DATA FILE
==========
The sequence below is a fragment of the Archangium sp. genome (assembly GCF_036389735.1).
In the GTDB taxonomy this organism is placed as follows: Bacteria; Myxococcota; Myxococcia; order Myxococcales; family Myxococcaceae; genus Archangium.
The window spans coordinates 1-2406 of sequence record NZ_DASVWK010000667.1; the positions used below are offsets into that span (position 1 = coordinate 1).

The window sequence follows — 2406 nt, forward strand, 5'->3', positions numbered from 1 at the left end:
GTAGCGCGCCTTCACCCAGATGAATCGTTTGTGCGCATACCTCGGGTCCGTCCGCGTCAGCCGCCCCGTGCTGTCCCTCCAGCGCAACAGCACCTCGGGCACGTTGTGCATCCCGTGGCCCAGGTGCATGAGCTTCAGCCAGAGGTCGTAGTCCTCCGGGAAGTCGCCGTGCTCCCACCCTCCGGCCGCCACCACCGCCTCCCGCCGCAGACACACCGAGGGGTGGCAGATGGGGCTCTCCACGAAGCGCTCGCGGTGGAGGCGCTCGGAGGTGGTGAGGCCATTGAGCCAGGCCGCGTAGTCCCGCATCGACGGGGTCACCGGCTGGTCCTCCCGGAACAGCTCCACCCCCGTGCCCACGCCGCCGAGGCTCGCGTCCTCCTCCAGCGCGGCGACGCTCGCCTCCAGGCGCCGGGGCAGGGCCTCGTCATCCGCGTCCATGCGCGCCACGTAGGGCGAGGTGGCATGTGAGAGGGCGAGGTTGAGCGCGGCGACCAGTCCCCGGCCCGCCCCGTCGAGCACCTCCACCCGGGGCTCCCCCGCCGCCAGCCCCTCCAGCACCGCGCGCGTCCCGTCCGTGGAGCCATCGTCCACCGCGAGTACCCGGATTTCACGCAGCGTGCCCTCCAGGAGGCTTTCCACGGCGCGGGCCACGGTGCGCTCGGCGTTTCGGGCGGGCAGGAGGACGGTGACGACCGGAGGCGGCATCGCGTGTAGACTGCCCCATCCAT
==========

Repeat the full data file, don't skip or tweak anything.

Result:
The sequence below is a fragment of the Archangium sp. genome (assembly GCF_036389735.1).
In the GTDB taxonomy this organism is placed as follows: Bacteria; Myxococcota; Myxococcia; order Myxococcales; family Myxococcaceae; genus Archangium.
The window spans coordinates 1-2406 of sequence record NZ_DASVWK010000667.1; the positions used below are offsets into that span (position 1 = coordinate 1).

The window sequence follows — 2406 nt, forward strand, 5'->3', positions numbered from 1 at the left end:
GTAGCGCGCCTTCACCCAGATGAATCGTTTGTGCGCATACCTCGGGTCCGTCCGCGTCAGCCGCCCCGTGCTGTCCCTCCAGCGCAACAGCACCTCGGGCACGTTGTGCATCCCGTGGCCCAGGTGCATGAGCTTCAGCCAGAGGTCGTAGTCCTCCGGGAAGTCGCCGTGCTCCCACCCTCCGGCCGCCACCACCGCCTCCCGCCGCAGACACACCGAGGGGTGGCAGATGGGGCTCTCCACGAAGCGCTCGCGGTGGAGGCGCTCGGAGGTGGTGAGGCCATTGAGCCAGGCCGCGTAGTCCCGCATCGACGGGGTCACCGGCTGGTCCTCCCGGAACAGCTCCACCCCCGTGCCCACGCCGCCGAGGCTCGCGTCCTCCTCCAGCGCGGCGACGCTCGCCTCCAGGCGCCGGGGCAGGGCCTCGTCATCCGCGTCCATGCGCGCCACGTAGGGCGAGGTGGCATGTGAGAGGGCGAGGTTGAGCGCGGCGACCAGTCCCCGGCCCGCCCCGTCGAGCACCTCCACCCGGGGCTCCCCCGCCGCCAGCCCCTCCAGCACCGCGCGCGTCCCGTCCGTGGAGCCATCGTCCACCGCGAGTACCCGGATTTCACGCAGCGTGCCCTCCAGGAGGCTTTCCACGGCGCGGGCCACGGTGCGCTCGGCGTTTCGGGCGGGCAGGAGGACGGTGACGACCGGAGGCGGCATCGCGTGTAGACTGCCCCATCCAT